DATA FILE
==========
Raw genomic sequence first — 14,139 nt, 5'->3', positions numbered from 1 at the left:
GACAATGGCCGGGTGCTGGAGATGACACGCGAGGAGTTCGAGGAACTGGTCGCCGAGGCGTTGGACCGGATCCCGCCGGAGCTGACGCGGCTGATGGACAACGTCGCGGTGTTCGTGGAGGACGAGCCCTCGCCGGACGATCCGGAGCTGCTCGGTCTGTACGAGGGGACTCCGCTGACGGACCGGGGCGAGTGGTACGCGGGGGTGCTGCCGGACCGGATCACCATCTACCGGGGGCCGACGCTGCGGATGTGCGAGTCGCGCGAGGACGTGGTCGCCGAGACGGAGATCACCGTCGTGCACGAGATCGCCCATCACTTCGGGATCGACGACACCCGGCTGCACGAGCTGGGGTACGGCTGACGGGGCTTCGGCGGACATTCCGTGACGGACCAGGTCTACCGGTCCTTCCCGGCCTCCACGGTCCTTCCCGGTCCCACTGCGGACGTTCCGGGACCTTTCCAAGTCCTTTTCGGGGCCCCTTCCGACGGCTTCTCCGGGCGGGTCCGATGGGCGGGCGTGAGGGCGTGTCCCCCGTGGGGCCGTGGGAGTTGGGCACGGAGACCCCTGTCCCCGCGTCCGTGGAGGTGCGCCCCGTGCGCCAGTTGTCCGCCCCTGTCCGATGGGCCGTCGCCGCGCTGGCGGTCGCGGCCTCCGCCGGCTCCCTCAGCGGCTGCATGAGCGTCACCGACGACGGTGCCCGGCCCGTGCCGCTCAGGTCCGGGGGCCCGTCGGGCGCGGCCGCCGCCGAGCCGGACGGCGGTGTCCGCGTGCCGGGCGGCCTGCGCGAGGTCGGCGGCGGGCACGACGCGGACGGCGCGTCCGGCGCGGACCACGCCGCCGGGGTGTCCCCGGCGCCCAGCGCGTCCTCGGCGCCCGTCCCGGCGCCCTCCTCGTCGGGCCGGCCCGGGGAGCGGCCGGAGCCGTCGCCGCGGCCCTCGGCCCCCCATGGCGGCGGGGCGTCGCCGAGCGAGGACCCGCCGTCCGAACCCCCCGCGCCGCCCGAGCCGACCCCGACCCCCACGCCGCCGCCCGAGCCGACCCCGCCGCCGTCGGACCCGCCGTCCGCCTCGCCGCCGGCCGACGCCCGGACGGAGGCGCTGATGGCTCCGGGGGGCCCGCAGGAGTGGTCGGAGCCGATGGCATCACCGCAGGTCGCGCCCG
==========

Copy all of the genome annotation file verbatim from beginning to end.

Raw genomic sequence first — 14,139 nt, 5'->3', positions numbered from 1 at the left:
GACAATGGCCGGGTGCTGGAGATGACACGCGAGGAGTTCGAGGAACTGGTCGCCGAGGCGTTGGACCGGATCCCGCCGGAGCTGACGCGGCTGATGGACAACGTCGCGGTGTTCGTGGAGGACGAGCCCTCGCCGGACGATCCGGAGCTGCTCGGTCTGTACGAGGGGACTCCGCTGACGGACCGGGGCGAGTGGTACGCGGGGGTGCTGCCGGACCGGATCACCATCTACCGGGGGCCGACGCTGCGGATGTGCGAGTCGCGCGAGGACGTGGTCGCCGAGACGGAGATCACCGTCGTGCACGAGATCGCCCATCACTTCGGGATCGACGACACCCGGCTGCACGAGCTGGGGTACGGCTGACGGGGCTTCGGCGGACATTCCGTGACGGACCAGGTCTACCGGTCCTTCCCGGCCTCCACGGTCCTTCCCGGTCCCACTGCGGACGTTCCGGGACCTTTCCAAGTCCTTTTCGGGGCCCCTTCCGACGGCTTCTCCGGGCGGGTCCGATGGGCGGGCGTGAGGGCGTGTCCCCCGTGGGGCCGTGGGAGTTGGGCACGGAGACCCCTGTCCCCGCGTCCGTGGAGGTGCGCCCCGTGCGCCAGTTGTCCGCCCCTGTCCGATGGGCCGTCGCCGCGCTGGCGGTCGCGGCCTCCGCCGGCTCCCTCAGCGGCTGCATGAGCGTCACCGACGACGGTGCCCGGCCCGTGCCGCTCAGGTCCGGGGGCCCGTCGGGCGCGGCCGCCGCCGAGCCGGACGGCGGTGTCCGCGTGCCGGGCGGCCTGCGCGAGGTCGGCGGCGGGCACGACGCGGACGGCGCGTCCGGCGCGGACCACGCCGCCGGGGTGTCCCCGGCGCCCAGCGCGTCCTCGGCGCCCGTCCCGGCGCCCTCCTCGTCGGGCCGGCCCGGGGAGCGGCCGGAGCCGTCGCCGCGGCCCTCGGCCCCCCATGGCGGCGGGGCGTCGCCGAGCGAGGACCCGCCGTCCGAACCCCCCGCGCCGCCCGAGCCGACCCCGACCCCCACGCCGCCGCCCGAGCCGACCCCGCCGCCGTCGGACCCGCCGTCCGCCTCGCCGCCGGCCGACGCCCGGACGGAGGCGCTGATGGCTCCGGGGGGCCCGCAGGAGTGGTCGGAGCCGATGGCATCACCGCAGGTCGCGCCCG